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Note: Photo courtesy of Fremantle Press.
Ambelin Kwaymullina Ambelin Kwaymullina i(A109528 works by)
Gender: Female
Heritage: Aboriginal ; Aboriginal Palyku
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Ambelin Kwaymullina graduated from the University of Western Australia in 1998 with a Bachelor of Laws (Hons). She worked in the areas of natural resource management, law reform and politics. Kwaymullina published her first work for children, the picture book Crow and the Waterhole, in 2007.

In February 2010, Fremantle Press announced Ambelin Kwaymullina had been selected among 25 Australian illustrators whose work will be exhibited by the Australian Publishers' Association at the Brologna Children's Book Fair in March 2010 for Crow and the Waterhole. The exhibition promotes Australian culture and literary culture internationally.

She has subsequently published a wide range of children's books, both independently and in collaboration with family members.

Ambelin Kwaymullina is the daughter of Sally Morgan and the sister of Blaze Kwaymullina and Ezekiel Kwaymullina. Her heritage is the Palyku people of the Pilbara region of Western Australia.



Most Referenced Works

Awards for Works

Benny Bungarra’s Big Bush Clean-Up 2018 single work picture book children's

'An environmental tale for Early Childhood and Lower Primary readers that shows how animals are affected by rubbish left in their habitat by humans. Ambelin Kwaymullina’s illustrations are an explosion of colour and cleverly show the perils faced by our native animals.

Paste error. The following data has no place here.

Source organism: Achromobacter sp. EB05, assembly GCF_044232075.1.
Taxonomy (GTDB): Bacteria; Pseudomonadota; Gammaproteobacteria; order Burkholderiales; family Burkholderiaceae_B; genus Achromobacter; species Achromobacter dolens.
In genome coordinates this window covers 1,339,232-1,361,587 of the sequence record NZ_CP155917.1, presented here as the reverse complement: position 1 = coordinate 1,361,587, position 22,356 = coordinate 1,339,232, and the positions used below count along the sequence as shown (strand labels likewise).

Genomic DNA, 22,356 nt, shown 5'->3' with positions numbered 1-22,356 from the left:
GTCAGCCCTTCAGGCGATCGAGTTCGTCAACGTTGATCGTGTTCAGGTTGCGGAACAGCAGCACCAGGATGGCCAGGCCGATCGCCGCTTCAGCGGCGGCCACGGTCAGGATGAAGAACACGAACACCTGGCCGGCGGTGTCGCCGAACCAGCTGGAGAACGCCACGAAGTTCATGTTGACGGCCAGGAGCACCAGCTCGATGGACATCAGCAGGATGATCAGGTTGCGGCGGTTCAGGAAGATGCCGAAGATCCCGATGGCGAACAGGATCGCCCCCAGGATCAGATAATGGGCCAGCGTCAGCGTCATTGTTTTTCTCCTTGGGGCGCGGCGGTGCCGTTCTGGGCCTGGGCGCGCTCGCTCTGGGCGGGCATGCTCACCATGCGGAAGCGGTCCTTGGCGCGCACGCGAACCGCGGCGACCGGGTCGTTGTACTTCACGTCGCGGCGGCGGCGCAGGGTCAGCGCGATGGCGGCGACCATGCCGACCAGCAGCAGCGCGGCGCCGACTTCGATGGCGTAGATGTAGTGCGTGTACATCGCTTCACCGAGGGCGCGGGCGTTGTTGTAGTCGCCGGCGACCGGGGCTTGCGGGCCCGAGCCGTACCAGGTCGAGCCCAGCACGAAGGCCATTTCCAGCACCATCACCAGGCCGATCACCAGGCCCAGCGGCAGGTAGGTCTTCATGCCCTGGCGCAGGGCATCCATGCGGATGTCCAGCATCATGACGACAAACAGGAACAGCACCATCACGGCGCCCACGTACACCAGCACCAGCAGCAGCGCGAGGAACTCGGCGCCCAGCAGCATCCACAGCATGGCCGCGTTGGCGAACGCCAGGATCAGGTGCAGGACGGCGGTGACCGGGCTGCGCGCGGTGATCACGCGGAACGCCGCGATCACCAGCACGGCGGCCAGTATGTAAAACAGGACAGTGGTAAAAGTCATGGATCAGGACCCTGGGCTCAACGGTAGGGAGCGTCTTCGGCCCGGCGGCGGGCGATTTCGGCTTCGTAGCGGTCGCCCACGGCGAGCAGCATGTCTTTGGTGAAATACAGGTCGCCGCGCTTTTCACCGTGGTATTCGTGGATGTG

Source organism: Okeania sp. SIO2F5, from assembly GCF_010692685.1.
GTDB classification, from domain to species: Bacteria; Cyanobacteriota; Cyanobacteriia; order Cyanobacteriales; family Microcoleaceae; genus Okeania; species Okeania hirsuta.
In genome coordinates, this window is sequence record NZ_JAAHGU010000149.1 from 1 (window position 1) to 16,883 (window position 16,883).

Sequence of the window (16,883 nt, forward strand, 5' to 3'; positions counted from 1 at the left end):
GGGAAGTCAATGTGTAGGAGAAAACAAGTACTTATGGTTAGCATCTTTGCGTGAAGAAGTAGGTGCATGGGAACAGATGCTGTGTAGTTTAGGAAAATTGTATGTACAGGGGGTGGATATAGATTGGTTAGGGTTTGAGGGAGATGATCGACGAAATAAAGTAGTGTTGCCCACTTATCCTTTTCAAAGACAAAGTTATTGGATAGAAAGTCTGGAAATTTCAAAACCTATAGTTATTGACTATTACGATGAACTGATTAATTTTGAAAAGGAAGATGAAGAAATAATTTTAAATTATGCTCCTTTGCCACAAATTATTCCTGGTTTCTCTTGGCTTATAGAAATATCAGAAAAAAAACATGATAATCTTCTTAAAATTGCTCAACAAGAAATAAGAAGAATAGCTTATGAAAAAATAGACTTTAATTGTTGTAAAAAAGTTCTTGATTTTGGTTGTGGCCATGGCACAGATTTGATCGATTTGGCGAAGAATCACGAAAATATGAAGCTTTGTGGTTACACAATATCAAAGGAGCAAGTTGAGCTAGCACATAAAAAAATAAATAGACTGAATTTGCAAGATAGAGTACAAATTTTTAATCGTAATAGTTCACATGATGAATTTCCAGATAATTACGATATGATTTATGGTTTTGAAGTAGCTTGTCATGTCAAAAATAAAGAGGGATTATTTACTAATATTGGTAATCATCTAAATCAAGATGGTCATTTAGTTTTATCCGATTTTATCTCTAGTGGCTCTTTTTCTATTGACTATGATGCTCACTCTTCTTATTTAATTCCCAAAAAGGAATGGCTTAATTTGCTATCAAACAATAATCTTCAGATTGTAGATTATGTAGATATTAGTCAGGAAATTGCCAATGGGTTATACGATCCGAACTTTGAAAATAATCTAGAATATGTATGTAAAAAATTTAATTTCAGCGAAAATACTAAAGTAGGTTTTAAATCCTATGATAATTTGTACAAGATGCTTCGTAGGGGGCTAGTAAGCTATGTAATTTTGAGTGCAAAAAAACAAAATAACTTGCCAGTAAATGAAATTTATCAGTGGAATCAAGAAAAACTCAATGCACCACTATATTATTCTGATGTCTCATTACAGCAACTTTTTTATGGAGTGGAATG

'When the animals work as a team to come up with ways to look after the bush, they decide to ask the humans to REDUCE, RECYCLE and use RUBBISH BINS. But it is Benny Bungarra who has the bright idea of a BIG BUSH CLEAN-UP so the animals can also help look after the bush.' (Publication summary)

2018 shortlisted Speech Pathology Australia Book of the Year Awards Best Book for Language Development – Indigenous Children
Reflecting on Indigenous Worlds, Indigenous Futurisms and Artificial Intelligence Mother of Invention , 2018 single work essay

'I am a Palyku author of Indigenous Futurisms, a term coined by Anishinaabe academic Grace Dillon to describe a form of storytelling whereby Indigenous peoples use the speculative fiction genre to challenge colonialism and imagine Indigenous futures. Indigenous Futurist writers draw from worldviews shaped by our ancient cultures, from our inheritance of the multigenerational trauma of colonialism, and from the sophisticated understandings of systems of oppression that are part of the knowledge base of all oppressed peoples. Because of this, we share similarities that shape our works and provide a fruitful base for cross-textual analysis. But because we are many individuals from many Indigenous nations, each with our own homelands, cultures, and identities, there is also great diversity between us all. As such, my viewpoint is one among many Indigenous viewpoints.' (Introduction)

2018 shortlisted Ditmar Awards William Atheling Jr Award
Dream Little One, Dream 2016 single work picture book children's

'When Moon shines and earth breathes a breath of deepest night dream, little one, dream into the peace of a wonderful world.

'From sunrise to night-time, celebrate the wonders of nature with this rhythmic and radiant bedtime story.' (Publication summary)

2017 shortlisted Speech Pathology Australia Book of the Year Awards Best Book for Language Development – Indigenous Children
2017 Children's Book Council Book of the Year Awards Notable Book
Last amended 12 Sep 2017 14:55:33
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